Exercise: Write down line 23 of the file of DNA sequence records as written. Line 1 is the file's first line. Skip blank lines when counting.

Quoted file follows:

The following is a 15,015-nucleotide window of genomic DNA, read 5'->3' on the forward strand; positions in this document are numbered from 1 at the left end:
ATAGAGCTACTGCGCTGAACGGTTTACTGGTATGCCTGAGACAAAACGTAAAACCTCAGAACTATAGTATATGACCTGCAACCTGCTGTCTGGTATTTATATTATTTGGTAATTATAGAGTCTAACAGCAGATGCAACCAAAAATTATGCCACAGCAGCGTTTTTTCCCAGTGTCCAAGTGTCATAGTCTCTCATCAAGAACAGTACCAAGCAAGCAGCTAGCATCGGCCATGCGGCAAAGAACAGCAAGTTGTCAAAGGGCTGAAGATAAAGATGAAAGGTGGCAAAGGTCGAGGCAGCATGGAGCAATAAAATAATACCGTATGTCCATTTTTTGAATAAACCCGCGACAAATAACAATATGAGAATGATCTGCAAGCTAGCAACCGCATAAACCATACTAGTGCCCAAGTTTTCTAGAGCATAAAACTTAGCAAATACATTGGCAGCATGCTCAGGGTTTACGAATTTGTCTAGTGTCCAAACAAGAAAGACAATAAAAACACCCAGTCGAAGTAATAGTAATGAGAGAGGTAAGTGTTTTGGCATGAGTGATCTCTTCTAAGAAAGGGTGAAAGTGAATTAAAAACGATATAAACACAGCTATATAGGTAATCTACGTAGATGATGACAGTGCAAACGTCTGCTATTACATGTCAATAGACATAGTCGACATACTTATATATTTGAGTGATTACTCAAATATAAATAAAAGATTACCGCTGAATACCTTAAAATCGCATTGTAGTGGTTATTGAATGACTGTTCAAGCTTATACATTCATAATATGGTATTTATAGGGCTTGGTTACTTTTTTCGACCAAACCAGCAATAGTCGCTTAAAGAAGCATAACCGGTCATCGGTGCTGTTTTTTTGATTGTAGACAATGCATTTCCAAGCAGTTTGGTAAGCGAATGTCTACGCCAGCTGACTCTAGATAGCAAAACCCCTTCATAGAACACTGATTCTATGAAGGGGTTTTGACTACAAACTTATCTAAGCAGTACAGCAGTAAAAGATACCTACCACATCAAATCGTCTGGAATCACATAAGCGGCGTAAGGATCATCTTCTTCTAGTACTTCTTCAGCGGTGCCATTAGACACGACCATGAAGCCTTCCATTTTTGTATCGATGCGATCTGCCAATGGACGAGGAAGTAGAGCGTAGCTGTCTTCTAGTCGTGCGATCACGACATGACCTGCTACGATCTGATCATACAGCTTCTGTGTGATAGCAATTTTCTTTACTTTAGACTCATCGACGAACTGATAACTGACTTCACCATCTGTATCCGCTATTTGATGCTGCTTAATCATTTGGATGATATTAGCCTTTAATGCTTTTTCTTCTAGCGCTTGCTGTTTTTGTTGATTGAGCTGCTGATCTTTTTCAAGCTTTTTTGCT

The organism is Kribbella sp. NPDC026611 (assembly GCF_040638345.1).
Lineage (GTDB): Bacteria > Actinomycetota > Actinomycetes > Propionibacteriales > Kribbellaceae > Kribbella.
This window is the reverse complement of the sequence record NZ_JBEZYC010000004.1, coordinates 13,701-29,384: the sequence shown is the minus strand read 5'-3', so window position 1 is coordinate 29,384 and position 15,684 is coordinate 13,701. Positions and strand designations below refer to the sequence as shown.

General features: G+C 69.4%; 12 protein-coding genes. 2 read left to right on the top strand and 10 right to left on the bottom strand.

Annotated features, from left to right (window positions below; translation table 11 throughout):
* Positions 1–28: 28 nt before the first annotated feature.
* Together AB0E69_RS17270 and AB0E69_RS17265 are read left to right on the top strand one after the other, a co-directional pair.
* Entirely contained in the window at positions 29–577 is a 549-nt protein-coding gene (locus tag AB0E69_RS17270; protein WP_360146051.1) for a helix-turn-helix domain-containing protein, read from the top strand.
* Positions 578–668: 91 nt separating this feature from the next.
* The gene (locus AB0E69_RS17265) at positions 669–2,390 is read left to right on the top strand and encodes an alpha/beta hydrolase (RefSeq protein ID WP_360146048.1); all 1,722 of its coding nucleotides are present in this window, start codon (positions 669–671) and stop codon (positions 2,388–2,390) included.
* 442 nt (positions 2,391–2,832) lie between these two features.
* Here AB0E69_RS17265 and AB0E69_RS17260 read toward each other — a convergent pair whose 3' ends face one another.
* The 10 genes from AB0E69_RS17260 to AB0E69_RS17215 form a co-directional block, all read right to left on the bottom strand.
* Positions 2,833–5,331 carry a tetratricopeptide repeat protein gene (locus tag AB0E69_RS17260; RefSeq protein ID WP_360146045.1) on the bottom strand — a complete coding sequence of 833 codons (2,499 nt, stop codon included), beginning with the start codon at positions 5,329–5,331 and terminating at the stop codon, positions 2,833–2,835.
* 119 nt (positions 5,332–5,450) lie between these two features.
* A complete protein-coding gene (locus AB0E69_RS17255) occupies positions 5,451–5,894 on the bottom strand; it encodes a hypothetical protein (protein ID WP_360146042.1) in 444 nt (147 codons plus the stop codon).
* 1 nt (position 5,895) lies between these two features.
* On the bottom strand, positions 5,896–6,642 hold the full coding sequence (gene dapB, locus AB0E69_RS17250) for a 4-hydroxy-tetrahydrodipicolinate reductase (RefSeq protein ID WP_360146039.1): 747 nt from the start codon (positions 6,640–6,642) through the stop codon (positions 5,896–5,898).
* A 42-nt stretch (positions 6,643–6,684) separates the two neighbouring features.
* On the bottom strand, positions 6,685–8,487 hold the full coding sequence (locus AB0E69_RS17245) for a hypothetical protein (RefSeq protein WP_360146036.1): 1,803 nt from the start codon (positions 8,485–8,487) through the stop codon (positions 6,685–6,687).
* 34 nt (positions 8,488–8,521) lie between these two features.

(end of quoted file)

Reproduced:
* 34 nt (positions 8,488–8,521) lie between these two features.